It’s certain that in the long term, the effects of the crisis will change the way we see digital transformation forever – but rather than applying the brakes, I believe it will ultimately accelerate digital transformation trends that were already underway before the pandemic.
Trend 1: Flexible Manufacturing to Meet Demand
It’s well known that the pandemic has led to extreme spikes in demand for some products – both established equipment, such as PPE, and new devices, such as testing kits. Manufacturers are having to quickly scale up production and, in some cases, pivot to create products they’ve never worked on before.
But this trend isn’t completely new. Over recent years, we’ve seen manufacturers trying to adapt in step with rapidly changing customer demands. The crisis has simply made this kind of adaptability more important.
For example, one consumer goods manufacturer has recently changed the way it designs and produces its product lines, so it can update orders for its customers every three to six months. And this is not an isolated case – across the manufacturing sector, we’re seeing manufacturers develop a much closer connection to customers. They’re producing more customised products, in shorter runs and smaller orders.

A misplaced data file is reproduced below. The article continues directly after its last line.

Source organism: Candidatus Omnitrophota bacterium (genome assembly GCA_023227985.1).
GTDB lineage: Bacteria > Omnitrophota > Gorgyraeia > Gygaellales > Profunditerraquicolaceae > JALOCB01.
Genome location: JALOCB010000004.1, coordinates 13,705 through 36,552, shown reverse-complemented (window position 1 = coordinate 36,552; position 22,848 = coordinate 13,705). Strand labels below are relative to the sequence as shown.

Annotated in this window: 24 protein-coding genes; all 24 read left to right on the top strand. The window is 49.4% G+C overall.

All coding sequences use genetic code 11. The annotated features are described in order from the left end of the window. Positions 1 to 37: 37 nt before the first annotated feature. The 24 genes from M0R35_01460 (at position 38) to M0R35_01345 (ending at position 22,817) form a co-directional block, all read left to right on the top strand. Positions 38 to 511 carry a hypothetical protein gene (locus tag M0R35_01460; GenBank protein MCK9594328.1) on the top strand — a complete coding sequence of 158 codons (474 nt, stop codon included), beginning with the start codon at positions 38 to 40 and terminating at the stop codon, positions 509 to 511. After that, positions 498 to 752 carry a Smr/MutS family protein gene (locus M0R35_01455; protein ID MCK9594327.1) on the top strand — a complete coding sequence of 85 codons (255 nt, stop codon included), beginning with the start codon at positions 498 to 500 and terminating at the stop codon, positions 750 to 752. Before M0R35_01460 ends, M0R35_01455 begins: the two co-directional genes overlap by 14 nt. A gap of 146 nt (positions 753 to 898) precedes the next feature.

Key technologies, such as automation and IoT, are crucial here. These advancements will help manufacturers gain a deeper insight into their assembly lines and supply chains, and allow them to adapt and change course as time demands.
Trend 2: Flexible Workforces
One impact of COVID-19 has been the requirement of a more flexible workforce, as manufacturers face the challenges of:
- Maintaining socially distanced shifts
- Rapidly training replacement shifts when an entire shift is forced to quarantine
- Bringing in expertise for training and repairs remotely (to avoid the time-delay of quarantining experts who are flown in from abroad)
Again, these challenges are now more pressing, but manufacturers have been under pressure to make the workforce more flexible for some time. The need for efficient knowledge transfer as aging workforces retire has always been an issue, especially in industries where experienced generations retire and leave an experience vacuum.